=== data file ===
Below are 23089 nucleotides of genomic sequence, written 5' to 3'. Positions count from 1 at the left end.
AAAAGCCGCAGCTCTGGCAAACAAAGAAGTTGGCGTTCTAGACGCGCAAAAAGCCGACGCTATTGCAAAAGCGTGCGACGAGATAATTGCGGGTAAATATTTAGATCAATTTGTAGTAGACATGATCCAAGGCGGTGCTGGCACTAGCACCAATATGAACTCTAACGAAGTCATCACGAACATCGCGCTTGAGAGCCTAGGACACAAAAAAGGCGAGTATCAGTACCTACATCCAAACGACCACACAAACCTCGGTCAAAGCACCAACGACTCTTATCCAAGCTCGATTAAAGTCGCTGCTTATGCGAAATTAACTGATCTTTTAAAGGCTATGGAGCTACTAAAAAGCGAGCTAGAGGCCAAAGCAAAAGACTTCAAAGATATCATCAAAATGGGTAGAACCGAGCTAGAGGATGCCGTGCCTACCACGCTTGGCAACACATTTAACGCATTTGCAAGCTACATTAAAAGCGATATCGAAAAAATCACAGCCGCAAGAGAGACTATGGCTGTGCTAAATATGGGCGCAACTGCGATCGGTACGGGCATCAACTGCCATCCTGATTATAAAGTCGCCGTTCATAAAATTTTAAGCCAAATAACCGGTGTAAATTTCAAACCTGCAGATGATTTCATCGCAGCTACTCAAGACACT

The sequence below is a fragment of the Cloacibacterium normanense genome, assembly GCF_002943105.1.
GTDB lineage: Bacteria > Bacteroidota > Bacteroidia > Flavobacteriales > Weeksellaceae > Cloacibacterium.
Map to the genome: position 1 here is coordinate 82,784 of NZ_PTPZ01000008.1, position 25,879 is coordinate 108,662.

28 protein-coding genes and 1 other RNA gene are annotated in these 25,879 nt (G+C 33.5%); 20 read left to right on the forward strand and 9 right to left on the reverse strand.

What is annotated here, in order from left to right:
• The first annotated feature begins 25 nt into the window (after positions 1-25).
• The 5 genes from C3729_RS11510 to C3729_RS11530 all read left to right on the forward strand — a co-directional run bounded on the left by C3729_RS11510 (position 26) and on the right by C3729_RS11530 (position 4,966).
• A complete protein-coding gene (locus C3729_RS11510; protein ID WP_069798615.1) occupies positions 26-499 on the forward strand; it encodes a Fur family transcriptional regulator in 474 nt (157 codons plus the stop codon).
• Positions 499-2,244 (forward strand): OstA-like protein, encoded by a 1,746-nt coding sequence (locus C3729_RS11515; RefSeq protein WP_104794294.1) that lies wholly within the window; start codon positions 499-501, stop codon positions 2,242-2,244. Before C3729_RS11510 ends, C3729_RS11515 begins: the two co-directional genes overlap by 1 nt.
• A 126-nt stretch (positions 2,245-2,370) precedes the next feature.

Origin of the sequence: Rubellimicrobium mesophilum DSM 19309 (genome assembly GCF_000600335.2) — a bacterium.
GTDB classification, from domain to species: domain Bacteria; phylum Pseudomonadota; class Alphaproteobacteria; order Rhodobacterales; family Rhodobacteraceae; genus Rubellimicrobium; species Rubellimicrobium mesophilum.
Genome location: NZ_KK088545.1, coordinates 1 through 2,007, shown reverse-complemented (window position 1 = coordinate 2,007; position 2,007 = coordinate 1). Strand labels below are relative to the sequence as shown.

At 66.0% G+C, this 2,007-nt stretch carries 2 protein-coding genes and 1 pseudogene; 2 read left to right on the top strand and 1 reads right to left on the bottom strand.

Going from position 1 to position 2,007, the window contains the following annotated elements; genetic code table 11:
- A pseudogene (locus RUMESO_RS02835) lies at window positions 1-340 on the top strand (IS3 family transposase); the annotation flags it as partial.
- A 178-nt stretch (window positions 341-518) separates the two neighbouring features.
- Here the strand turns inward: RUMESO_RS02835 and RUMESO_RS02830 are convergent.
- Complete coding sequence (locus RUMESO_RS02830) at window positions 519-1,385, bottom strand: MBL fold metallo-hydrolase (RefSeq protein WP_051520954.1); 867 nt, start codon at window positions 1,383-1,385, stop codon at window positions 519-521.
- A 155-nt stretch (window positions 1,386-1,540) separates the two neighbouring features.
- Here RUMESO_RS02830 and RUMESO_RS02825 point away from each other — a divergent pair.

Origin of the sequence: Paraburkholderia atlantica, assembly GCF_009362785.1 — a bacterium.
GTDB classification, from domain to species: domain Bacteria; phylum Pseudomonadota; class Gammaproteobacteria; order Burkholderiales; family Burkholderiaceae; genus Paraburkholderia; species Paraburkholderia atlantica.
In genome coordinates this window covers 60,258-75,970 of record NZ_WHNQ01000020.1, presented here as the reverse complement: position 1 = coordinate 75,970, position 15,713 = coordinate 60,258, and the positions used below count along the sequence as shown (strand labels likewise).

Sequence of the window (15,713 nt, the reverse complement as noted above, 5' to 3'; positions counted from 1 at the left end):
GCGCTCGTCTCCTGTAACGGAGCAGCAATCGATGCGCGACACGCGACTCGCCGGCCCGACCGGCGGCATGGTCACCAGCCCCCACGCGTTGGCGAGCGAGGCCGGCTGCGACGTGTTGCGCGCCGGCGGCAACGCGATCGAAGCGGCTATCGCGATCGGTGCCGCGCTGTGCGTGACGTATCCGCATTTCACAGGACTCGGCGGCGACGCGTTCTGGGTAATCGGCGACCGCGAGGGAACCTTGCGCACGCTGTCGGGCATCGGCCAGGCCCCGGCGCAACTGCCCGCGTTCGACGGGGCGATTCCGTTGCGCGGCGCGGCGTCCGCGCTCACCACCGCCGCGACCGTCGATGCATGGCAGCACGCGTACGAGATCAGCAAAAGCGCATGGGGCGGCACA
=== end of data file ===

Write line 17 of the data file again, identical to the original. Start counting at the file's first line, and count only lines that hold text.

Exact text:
Going from position 1 to position 2,007, the window contains the following annotated elements; genetic code table 11: